However, we also came to realize that merely documenting the problem without offering a solution might do more harm than good: surely we did not believe the world would be a better place without nudges. We decided to add one more study in which we tried to eliminate crowd-out. As it turns out, it was possible: when we highlighted how a carbon tax might not be as costly as people thought (because the revenue can be used to reduce other taxes) and when we made explicit that nudges are unlikely to solve the problem. Encouragingly, the latter did not diminish support for the nudge: respondents realized that a low-cost intervention was worth pursuing even when it only has a small impact.

The project also came at a time when Emily and David became interested in the reproducible research movement. We spent countless evenings deliberating over how to organize folders, how to integrate Github, a project management system, into our workflow, and whether some code belongs at the beginning of the document or in the middle (a debate that is not yet fully resolved; and yes, we actually had fun with this!). The result is an Open Science Framework repository that allows anyone to compile the manuscript from the raw data, leading to a fully reproducible workflow, easily referenced by future researchers (we're optimistic that it will be more than one).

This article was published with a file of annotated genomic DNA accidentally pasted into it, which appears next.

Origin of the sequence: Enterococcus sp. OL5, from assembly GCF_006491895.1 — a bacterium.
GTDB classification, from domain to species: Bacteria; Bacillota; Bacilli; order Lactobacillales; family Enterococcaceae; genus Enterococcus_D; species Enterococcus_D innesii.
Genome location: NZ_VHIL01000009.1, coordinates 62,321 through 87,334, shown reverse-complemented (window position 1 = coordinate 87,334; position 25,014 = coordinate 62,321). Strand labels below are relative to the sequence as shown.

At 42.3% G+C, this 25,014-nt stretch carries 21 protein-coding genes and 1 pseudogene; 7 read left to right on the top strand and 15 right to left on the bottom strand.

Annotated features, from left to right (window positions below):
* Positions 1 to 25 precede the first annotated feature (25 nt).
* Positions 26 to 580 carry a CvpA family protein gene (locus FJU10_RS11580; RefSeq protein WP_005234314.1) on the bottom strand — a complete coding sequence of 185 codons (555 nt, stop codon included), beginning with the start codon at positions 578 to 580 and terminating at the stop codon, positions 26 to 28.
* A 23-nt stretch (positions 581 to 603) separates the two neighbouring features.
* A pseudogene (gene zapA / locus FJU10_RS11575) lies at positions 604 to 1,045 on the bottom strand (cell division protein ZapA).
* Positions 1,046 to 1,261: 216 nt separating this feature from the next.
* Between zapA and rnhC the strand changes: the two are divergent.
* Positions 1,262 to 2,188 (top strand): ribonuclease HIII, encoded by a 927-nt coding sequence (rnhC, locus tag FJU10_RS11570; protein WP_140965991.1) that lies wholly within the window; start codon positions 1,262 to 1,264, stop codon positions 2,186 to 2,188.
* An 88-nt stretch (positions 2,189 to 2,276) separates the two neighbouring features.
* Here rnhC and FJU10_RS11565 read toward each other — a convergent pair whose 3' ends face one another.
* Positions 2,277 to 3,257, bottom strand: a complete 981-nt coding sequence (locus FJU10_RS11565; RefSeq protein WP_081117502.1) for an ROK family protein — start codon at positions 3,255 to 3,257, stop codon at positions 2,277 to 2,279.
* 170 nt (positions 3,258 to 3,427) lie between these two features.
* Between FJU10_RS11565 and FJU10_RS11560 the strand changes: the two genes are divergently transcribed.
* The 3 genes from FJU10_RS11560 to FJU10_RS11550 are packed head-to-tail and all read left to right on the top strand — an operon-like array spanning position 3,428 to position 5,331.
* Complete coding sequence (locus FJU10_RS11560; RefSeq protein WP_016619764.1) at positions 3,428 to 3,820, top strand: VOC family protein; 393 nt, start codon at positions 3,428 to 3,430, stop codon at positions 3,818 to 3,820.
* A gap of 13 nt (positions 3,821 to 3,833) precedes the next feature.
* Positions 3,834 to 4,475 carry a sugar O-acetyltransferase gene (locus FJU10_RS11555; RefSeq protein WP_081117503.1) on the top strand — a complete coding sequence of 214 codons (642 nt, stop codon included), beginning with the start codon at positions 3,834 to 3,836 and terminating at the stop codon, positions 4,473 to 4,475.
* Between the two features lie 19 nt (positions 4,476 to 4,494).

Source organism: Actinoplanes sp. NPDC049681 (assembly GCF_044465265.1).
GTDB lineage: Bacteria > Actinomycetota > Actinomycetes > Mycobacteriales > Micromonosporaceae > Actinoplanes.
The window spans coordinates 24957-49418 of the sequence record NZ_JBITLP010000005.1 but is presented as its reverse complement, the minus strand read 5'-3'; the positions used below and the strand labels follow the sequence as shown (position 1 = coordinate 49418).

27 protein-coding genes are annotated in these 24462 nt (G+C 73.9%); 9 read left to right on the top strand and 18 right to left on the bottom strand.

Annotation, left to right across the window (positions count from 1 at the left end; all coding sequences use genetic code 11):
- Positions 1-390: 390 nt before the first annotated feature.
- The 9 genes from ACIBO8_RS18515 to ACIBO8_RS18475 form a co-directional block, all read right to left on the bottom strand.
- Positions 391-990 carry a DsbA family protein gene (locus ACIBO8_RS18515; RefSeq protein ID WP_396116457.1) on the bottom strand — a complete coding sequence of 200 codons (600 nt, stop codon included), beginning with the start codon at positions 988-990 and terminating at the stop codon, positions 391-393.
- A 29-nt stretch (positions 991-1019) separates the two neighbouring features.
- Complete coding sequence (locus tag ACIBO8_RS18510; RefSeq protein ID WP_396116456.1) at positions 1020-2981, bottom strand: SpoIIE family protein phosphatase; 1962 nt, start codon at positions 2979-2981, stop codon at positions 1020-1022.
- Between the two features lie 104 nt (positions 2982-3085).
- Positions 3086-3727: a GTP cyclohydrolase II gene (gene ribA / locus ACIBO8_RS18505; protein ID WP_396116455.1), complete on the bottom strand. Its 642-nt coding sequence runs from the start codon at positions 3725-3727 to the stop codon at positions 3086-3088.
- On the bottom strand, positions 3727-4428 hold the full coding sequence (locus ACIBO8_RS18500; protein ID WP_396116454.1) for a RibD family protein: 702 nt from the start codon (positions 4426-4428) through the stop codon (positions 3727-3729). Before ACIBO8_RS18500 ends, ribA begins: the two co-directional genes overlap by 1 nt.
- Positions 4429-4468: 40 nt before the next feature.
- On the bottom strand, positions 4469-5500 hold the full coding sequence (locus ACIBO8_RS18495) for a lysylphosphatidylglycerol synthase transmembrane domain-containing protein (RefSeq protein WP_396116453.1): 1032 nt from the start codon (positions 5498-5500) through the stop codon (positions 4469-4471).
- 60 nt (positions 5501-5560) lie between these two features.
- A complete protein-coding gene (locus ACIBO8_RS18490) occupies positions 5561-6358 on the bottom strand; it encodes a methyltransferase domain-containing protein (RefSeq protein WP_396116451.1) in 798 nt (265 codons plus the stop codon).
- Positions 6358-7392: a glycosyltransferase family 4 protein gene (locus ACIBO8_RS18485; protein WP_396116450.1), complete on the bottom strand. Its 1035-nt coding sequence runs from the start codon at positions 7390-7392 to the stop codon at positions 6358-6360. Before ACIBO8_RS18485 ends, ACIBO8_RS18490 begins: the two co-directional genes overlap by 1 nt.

Inspiration for research often comes from the unlikeliest of sources. In this case, we were motivated by a blog post (itself a response to a published paper) that highlighted a surprising absence of empirical evidence. We hope our work will similarly inspire other researchers. Perhaps they will find that “crowd-out” is more general a phenomenon: would a dieting fad, for example, “crowd-out” someone’s desire to exercise – or would regular exercising “crowd-out” the desire to eat healthier? Or perhaps they will find “hidden benefits” of nudges – where they can present a “foot in the door” that would make people willing to take costlier actions in the future?

David Hagmann is a postdoctoral fellow at the Kennedy School of Government at Harvard University. Emily H. Ho is a PhD Candidate in the Department of Psychology at Fordham University. George Loewenstein is the Herbert A. Simon University Professor of Economics and Psychology in the Department of Social and Decision Sciences at Carnegie Mellon University. The paper, published in Nature Climate Change, is available here. For questions, please contact David Hagmann at:

David Hagmann

Postdoctoral Fellow, Harvard Kennedy School

David Hagmann is a Postdoctoral Fellow at the Kennedy School of Government at Harvard University. He received his PhD in Behavioral Decision Research from the Department of Social and Decision Sciences at Carnegie Mellon University. David’s research looks at the desire to avoid information that may be painful to learn yet improve decision-making, persuasion on politically charged topics, and behavioral policy interventions (nudges).